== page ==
The prey of a cheetah varies from small guineafowl, hares and birds, to the bigger wildebeests, impalas and gazelles. A cheetah even preys upon ostriches and warthogs when the food is scarce.

Cheetahs are diurnal cats, meaning that they hunt during the day and sleep at night. It keeps them relatively safe from nocturnal big cats, such as leopards. While hunting, a cheetah stalks its prey, getting as close as possible before attaching. When it attacks, it accelerates to 45 miles per hour in less than three seconds, often enough time to bring down the animal. If not, it can chase the prey at 64 miles per hour for a short period of time. The actual chase usually lasts less than 20 seconds, resulting in a 50 percent kill rate. When the cheetah catches an animal, it clamps down on the prey's throat and strangles it to death.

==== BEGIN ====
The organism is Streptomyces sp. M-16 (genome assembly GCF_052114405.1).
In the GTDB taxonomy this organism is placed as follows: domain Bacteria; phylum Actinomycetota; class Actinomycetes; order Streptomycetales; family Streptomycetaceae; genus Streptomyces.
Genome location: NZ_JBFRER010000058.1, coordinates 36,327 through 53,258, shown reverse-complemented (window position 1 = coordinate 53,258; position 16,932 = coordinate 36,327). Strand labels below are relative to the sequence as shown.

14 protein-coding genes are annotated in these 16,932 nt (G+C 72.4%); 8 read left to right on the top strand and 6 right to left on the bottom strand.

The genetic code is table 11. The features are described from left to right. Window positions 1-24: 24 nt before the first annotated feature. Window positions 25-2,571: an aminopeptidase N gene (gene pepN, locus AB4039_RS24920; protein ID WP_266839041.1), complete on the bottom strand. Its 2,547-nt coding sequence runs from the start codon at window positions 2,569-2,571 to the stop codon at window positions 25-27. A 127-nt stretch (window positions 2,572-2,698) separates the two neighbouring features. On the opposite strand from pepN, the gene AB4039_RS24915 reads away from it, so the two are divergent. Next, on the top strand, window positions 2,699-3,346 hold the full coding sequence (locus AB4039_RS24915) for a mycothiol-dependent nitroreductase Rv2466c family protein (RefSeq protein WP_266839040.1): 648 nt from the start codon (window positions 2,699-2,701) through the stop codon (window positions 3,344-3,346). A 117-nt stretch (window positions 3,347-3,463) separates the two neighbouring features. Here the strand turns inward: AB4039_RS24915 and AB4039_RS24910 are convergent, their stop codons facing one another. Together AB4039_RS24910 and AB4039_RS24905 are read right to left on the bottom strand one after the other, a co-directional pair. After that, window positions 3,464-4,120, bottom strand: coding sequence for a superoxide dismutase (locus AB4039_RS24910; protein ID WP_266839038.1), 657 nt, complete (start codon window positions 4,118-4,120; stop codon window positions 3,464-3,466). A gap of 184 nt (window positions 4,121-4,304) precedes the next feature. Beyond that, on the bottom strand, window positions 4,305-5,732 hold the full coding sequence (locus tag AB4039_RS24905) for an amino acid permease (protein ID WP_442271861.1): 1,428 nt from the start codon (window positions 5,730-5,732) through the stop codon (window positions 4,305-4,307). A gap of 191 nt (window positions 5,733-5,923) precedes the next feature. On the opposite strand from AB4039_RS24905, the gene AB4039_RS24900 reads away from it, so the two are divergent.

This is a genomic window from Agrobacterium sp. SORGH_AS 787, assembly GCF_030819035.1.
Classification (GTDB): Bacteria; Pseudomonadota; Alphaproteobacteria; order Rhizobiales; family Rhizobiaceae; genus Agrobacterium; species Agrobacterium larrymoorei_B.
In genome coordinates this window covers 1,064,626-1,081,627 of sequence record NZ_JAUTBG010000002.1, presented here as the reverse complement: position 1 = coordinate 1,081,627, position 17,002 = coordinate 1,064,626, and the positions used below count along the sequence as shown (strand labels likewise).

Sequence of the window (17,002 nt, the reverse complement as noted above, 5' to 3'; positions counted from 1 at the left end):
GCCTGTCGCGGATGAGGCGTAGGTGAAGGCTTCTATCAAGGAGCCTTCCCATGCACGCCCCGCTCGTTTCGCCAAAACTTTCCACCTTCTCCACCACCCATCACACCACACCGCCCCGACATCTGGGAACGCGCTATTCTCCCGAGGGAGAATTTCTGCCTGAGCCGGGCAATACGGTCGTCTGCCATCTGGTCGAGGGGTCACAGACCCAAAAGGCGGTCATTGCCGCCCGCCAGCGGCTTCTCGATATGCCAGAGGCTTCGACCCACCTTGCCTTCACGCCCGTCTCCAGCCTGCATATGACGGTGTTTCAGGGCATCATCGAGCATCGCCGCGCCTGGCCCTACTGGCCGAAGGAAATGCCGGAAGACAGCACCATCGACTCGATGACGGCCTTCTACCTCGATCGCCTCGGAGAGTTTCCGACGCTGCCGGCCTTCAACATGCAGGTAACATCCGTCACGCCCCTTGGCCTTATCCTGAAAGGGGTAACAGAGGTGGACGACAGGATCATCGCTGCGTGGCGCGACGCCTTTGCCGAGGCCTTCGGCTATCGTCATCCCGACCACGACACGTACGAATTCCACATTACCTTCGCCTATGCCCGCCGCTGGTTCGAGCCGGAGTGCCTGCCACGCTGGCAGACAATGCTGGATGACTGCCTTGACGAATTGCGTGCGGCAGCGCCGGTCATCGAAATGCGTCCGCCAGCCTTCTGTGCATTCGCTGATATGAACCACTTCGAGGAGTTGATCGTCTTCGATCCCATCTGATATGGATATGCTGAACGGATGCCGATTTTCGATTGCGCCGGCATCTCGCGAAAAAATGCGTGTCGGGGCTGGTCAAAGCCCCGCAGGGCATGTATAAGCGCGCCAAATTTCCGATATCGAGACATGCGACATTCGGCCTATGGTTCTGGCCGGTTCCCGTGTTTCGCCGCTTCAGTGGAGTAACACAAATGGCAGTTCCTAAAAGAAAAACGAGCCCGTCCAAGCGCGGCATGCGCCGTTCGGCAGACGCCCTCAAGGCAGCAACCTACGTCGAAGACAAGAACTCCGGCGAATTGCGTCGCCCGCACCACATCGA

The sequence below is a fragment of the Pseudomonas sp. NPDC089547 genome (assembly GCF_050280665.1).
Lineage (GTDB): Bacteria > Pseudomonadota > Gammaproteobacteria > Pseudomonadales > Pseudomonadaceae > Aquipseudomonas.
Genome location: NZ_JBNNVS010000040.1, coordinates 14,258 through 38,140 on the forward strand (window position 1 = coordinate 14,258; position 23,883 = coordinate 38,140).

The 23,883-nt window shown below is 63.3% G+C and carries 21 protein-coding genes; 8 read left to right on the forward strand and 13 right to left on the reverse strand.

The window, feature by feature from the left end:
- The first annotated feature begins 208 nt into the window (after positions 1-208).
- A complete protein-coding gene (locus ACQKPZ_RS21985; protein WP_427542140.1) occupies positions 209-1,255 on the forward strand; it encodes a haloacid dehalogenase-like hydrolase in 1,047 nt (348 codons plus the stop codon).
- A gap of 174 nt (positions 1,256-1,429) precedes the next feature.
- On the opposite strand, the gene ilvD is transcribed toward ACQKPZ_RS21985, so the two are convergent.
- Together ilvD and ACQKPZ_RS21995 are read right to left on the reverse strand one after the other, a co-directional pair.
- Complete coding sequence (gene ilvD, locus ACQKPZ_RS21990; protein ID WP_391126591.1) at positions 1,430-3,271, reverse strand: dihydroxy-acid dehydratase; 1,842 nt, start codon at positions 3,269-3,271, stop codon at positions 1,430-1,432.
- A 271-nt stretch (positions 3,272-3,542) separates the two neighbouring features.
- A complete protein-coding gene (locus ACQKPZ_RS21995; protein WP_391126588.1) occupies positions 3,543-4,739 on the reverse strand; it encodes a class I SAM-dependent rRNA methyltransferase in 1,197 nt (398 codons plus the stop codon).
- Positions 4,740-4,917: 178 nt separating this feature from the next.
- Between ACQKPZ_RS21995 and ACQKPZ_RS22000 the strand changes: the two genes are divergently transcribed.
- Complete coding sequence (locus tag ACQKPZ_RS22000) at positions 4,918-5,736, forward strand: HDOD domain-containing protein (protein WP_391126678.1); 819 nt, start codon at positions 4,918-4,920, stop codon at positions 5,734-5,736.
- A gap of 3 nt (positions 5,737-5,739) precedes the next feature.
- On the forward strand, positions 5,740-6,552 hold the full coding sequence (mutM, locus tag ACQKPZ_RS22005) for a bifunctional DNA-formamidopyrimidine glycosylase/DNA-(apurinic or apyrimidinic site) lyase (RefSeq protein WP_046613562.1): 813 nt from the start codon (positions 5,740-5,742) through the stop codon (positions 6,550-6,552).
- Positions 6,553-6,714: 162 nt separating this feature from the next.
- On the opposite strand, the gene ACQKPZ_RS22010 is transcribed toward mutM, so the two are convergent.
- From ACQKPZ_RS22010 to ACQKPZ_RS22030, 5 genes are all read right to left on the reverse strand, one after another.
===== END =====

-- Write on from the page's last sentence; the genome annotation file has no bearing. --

Because the cheetah depends upon its camouflage and speed to get food, it lives in large open areas, such as the grasslands of Africa, where it can run easily and blend into the environment. This camouflage is also important when it comes to protecting its young from predators. Lions, leopards and eagles all prey on cheetah cubs.

Cheetahs are mainly found in the vast savannas of the sub-Saharan region in Africa. The other animals that inhabit this area often fall victim to the hunting prowess of these large felines.

Hoofed mammals that are less than 90 pounds are the preferred prey of cheetahs. Small antelopes, such as impalas, gazelles, springboks, duikers and steenboks, are fair game and easily tackled down and killed. However, cheetahs are also known to eat warthogs, roans, sables, kudus, hartebeests and oryxes.